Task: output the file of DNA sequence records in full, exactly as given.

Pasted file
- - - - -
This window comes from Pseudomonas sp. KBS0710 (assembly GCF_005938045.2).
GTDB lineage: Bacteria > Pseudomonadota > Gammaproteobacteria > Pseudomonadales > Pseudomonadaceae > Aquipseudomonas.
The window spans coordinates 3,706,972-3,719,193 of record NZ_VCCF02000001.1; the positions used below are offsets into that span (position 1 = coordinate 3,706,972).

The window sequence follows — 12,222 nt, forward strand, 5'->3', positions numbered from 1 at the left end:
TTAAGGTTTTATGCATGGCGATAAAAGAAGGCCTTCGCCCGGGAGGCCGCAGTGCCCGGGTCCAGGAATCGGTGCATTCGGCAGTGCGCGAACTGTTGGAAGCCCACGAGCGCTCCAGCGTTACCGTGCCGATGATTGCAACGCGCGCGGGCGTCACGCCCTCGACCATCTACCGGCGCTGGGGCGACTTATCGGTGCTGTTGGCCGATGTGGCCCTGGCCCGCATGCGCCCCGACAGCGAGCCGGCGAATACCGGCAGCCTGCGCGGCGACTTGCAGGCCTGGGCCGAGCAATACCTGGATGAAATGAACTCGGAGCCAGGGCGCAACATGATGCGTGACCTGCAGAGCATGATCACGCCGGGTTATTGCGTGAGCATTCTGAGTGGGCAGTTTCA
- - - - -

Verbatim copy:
This window comes from Pseudomonas sp. KBS0710 (assembly GCF_005938045.2).
GTDB lineage: Bacteria > Pseudomonadota > Gammaproteobacteria > Pseudomonadales > Pseudomonadaceae > Aquipseudomonas.
The window spans coordinates 3,706,972-3,719,193 of record NZ_VCCF02000001.1; the positions used below are offsets into that span (position 1 = coordinate 3,706,972).

The window sequence follows — 12,222 nt, forward strand, 5'->3', positions numbered from 1 at the left end:
TTAAGGTTTTATGCATGGCGATAAAAGAAGGCCTTCGCCCGGGAGGCCGCAGTGCCCGGGTCCAGGAATCGGTGCATTCGGCAGTGCGCGAACTGTTGGAAGCCCACGAGCGCTCCAGCGTTACCGTGCCGATGATTGCAACGCGCGCGGGCGTCACGCCCTCGACCATCTACCGGCGCTGGGGCGACTTATCGGTGCTGTTGGCCGATGTGGCCCTGGCCCGCATGCGCCCCGACAGCGAGCCGGCGAATACCGGCAGCCTGCGCGGCGACTTGCAGGCCTGGGCCGAGCAATACCTGGATGAAATGAACTCGGAGCCAGGGCGCAACATGATGCGTGACCTGCAGAGCATGATCACGCCGGGTTATTGCGTGAGCATTCTGAGTGGGCAGTTTCA